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Today, DataTribe has released a new report showing that venture capital activity in the cybersecurity industry fell significantly in the first quarter of 2023, following the collapse of Silicon Valley Bank.
The report showed that while the cybersecurity industry experienced a less dramatic decline than the broader U.S. VC ecosystem, first-quarter cybersecurity deal activity was at or near a decade low, with average seed deal volume of 21 in the first quarter of 2023, compared to 20 in the first quarter of 2015. .
Similarly, the volume of cybersecurity seed deals fell 56% year-over-year, from 48 deals to 21. While the report also noted that the cybersecurity market remained “relatively good” in its early stages, with a median premoney valuation of $15, 5 million, just behind the all-time high of $15.8 million in Q4 2022.
The bright side to lower VC funding
While the overall drop in VC seed funding appears to be a major blow to the cybersecurity industry, the report argues there is an underlying silver lining: consolidation among solution providers.
“Less companies receiving more funding at higher valuations is probably a good thing for the industry, especially the company’s CISO. [who] has already been overwhelmed by salespeople trying to sell the latest product,” the report said.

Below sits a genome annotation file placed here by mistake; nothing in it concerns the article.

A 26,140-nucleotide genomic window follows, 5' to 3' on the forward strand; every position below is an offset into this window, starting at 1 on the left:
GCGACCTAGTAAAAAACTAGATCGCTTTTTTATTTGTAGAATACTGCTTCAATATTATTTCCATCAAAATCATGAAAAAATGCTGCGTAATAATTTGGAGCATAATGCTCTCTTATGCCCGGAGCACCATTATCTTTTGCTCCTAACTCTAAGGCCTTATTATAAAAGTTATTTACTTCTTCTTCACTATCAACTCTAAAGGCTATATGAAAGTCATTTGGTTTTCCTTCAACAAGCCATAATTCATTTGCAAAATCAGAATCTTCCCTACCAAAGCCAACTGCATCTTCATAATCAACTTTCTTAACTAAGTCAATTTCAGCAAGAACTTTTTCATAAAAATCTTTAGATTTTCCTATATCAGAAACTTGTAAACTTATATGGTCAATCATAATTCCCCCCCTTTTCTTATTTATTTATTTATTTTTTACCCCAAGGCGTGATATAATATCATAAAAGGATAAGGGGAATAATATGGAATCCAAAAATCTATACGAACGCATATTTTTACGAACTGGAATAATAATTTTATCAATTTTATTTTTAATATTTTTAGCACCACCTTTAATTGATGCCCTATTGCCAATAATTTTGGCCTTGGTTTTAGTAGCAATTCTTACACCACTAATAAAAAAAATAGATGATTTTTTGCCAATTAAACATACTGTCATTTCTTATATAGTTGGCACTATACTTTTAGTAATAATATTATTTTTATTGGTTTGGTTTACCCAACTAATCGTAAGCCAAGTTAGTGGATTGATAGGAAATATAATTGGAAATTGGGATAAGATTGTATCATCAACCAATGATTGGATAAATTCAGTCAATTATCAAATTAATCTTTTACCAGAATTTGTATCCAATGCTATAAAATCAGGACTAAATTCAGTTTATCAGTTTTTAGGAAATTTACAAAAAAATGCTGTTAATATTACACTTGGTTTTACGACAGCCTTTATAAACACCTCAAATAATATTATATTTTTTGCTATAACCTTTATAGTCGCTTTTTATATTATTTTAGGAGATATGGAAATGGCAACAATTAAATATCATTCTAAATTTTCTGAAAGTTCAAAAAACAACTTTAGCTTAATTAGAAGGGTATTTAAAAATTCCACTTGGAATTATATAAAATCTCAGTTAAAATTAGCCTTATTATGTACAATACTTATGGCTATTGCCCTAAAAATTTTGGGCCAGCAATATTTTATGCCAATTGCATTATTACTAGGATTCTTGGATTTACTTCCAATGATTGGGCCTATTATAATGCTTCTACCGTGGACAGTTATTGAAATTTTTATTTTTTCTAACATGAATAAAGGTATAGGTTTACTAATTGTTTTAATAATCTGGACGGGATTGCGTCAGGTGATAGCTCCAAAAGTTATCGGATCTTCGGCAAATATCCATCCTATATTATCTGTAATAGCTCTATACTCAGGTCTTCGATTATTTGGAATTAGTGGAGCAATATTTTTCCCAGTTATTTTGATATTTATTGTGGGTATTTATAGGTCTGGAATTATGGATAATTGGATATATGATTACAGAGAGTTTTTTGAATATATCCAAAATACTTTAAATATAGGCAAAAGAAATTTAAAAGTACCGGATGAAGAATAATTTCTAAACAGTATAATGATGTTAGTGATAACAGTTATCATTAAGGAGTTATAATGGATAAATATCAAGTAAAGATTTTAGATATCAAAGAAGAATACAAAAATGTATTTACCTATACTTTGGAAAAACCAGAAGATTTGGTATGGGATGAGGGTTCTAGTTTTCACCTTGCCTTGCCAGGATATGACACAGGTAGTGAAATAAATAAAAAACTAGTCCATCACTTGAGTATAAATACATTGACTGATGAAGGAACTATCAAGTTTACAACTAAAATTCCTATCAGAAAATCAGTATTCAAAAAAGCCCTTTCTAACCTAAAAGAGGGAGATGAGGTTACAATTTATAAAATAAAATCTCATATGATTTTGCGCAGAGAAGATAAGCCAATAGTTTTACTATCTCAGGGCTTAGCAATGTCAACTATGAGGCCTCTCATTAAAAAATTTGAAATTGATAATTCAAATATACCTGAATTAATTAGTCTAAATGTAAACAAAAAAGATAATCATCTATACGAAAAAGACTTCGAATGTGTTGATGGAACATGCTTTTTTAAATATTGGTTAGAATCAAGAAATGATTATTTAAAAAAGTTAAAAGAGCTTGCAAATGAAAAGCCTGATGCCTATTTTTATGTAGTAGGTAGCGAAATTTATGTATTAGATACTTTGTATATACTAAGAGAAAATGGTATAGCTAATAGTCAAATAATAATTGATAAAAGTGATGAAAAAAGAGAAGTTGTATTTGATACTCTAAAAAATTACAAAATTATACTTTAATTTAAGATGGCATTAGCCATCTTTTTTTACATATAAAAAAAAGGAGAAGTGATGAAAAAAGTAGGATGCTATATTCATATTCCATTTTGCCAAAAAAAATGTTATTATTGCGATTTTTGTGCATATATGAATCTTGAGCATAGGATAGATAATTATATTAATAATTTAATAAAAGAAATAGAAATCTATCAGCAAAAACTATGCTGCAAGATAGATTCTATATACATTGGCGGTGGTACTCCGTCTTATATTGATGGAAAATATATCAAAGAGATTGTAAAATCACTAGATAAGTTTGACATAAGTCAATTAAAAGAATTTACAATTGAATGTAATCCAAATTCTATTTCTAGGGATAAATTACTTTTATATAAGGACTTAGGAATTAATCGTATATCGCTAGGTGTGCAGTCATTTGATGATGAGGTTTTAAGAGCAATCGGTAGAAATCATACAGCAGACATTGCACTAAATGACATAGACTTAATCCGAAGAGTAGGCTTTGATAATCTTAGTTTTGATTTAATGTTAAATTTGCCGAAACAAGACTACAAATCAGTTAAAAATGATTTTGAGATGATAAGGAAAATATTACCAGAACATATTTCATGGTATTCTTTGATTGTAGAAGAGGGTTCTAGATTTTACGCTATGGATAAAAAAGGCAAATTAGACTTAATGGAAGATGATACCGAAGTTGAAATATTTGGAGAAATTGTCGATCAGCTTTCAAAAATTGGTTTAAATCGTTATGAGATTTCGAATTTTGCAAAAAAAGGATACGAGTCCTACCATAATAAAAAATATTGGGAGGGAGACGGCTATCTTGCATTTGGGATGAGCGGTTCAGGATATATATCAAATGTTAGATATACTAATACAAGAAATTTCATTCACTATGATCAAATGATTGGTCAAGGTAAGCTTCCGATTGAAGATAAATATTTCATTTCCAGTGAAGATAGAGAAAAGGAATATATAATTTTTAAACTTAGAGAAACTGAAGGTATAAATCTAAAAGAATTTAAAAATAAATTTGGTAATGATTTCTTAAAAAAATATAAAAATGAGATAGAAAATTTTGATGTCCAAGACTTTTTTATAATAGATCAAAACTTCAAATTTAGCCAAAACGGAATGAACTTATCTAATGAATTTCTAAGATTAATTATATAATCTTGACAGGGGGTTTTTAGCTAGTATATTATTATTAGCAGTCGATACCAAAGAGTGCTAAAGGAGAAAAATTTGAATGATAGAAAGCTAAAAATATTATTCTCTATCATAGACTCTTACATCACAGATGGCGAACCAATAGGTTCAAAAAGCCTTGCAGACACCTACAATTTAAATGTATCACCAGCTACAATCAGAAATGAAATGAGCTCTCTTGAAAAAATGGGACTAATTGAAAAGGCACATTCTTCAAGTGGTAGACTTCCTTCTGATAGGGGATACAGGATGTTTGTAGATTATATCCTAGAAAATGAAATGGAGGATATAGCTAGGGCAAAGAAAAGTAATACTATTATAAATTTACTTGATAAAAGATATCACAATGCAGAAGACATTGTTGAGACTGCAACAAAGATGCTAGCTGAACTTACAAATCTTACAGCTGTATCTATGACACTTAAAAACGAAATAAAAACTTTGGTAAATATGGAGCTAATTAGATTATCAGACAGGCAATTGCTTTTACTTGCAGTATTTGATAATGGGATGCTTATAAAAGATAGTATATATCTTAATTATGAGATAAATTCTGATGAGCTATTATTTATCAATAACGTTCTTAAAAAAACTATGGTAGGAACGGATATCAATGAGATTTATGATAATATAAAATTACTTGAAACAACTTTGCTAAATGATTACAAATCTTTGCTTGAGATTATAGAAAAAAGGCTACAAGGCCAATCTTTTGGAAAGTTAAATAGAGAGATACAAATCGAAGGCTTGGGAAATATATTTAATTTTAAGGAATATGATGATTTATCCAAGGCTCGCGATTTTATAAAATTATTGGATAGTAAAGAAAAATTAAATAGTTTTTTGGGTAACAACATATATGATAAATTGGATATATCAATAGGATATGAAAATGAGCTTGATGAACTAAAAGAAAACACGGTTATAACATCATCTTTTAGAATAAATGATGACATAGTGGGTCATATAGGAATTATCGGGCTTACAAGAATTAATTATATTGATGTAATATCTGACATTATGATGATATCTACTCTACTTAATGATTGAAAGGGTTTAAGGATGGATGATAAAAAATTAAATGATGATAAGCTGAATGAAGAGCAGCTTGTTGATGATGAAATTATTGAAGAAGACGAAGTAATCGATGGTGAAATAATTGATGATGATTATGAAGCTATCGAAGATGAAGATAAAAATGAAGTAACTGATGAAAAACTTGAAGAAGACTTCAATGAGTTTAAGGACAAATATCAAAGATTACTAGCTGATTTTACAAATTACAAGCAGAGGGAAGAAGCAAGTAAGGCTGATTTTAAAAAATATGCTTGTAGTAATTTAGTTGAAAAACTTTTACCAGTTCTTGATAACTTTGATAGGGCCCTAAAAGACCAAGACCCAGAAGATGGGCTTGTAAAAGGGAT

In an email interview with VentureBeat, DataTribe CEO John Funge reaffirmed the report’s finding, arguing that “while the slowdown is painful in some cases, we consider it an overall healthy thing.”
Funge suggested that larger cybersecurity companies can take advantage of the market environment to make acquisitions and consolidate solutions, while weaker companies struggle to survive.
“The medium to long-term benefit of this is some rationalization of the highly fragmented tech stacks that companies depend on,” Funge said.
One company that seems to exemplify this approach is a cloud security provider Wizthat managed to raise a $300 million Series D financing round and a $10 billion premoney valuation for a solution that combines Cloud Security Posture Management (CSPM) and Cloud-native Application Protection Platform despite the economic slowdown (CNAPP) capabilities into a single solution .
If Funge and DataTribe are right that an economic slowdown will drive rationalization in the industry, then it will probably be a net positive for CISOs. They have the opportunity to reduce the complexity of their entire tech stack and reduce the total number of tools required to secure their organization’s environments.
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